It makes sense that the best time of year to plant anything in your garden is spring. This is when all plants kick into gear after winter dormancy, seeds start to sprout, and when most plants have the best chance of growing. The days are getting longer and the sun brighter, but it’s not too hot. Your lawn grass is no different. Newly laid lawns love spring!
However, lawns also love water. If you don’t get much spring rainfall in your area, and you are water-stressed, there may be a better time to lay your lawn. It all depends on the climate in the area, or even the micro-climate where you live. Seasonal conditions do tend to fluctuate, especially with the effects of global warming.
Some lawn grass cultivars are also suited to growing at any time of the year.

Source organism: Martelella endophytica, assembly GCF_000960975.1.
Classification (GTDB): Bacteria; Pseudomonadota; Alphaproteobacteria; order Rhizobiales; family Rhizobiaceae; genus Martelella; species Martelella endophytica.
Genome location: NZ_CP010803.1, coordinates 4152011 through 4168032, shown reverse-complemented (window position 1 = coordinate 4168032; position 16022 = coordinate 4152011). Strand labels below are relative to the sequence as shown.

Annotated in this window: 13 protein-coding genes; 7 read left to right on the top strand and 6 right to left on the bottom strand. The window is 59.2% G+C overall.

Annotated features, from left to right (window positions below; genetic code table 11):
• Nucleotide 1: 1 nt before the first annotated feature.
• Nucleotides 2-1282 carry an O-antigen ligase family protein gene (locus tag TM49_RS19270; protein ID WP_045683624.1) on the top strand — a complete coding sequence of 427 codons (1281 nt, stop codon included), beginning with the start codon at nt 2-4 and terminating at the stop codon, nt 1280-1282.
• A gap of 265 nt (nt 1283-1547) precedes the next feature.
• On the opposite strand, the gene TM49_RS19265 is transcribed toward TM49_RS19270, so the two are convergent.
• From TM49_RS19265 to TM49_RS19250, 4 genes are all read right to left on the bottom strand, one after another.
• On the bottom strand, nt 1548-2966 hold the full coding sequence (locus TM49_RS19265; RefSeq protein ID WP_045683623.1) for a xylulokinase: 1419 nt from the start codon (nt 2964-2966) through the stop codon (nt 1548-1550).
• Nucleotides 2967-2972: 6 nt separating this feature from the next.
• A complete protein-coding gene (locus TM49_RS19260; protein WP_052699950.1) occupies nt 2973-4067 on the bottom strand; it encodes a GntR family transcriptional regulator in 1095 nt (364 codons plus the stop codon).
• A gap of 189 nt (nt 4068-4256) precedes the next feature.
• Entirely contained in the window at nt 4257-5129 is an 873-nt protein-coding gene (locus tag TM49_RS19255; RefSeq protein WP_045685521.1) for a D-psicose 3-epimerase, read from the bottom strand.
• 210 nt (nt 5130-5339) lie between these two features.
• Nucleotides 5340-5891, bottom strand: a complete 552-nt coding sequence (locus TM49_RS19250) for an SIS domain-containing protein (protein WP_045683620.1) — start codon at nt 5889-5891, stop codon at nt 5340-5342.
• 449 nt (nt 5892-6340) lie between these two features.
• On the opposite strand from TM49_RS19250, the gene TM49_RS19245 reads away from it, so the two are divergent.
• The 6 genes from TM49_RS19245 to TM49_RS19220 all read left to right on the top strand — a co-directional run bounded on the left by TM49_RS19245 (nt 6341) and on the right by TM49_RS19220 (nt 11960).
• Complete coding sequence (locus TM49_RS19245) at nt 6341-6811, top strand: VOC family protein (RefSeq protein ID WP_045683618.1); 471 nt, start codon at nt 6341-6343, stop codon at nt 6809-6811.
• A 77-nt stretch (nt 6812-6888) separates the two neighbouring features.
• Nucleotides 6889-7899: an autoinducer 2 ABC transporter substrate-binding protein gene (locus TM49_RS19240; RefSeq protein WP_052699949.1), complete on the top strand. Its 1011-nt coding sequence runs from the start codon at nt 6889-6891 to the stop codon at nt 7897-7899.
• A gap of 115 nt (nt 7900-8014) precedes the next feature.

The most important environmental factors to consider when you lay a new lawn:
Young grass grows quickly. But, like all plants, it needs various things to do so, in the ‘right amounts’. Aside from good soil, a new lawn needs to the right daylight hours, water, temperature and humidity:
- Sunlight. The length of days that matter more to young plants and seedlings. Plants (and seeds) respond to the change in daylight hours more than the strength of the sun. In fact, summer sun can damage seedlings and young grass.
- Water. Enough water. But not too much. You don’t want to drown your plants. Well-draining soil and established roots will protect newly laid lawns from inundation. It would be a mistake to lay a new lawn just before heavy rains. Rather lay in the grass in a drier period and water with sprinklers to help the grass establish roots.
- Ambient humidity and temperature. Lay your lawn when there is a good balance of warmth and humidity.
The most important piece of advice: If you live in an area with winter frost, wait until well after the last frost to lay your lawn. Frost can kill new grass overnight!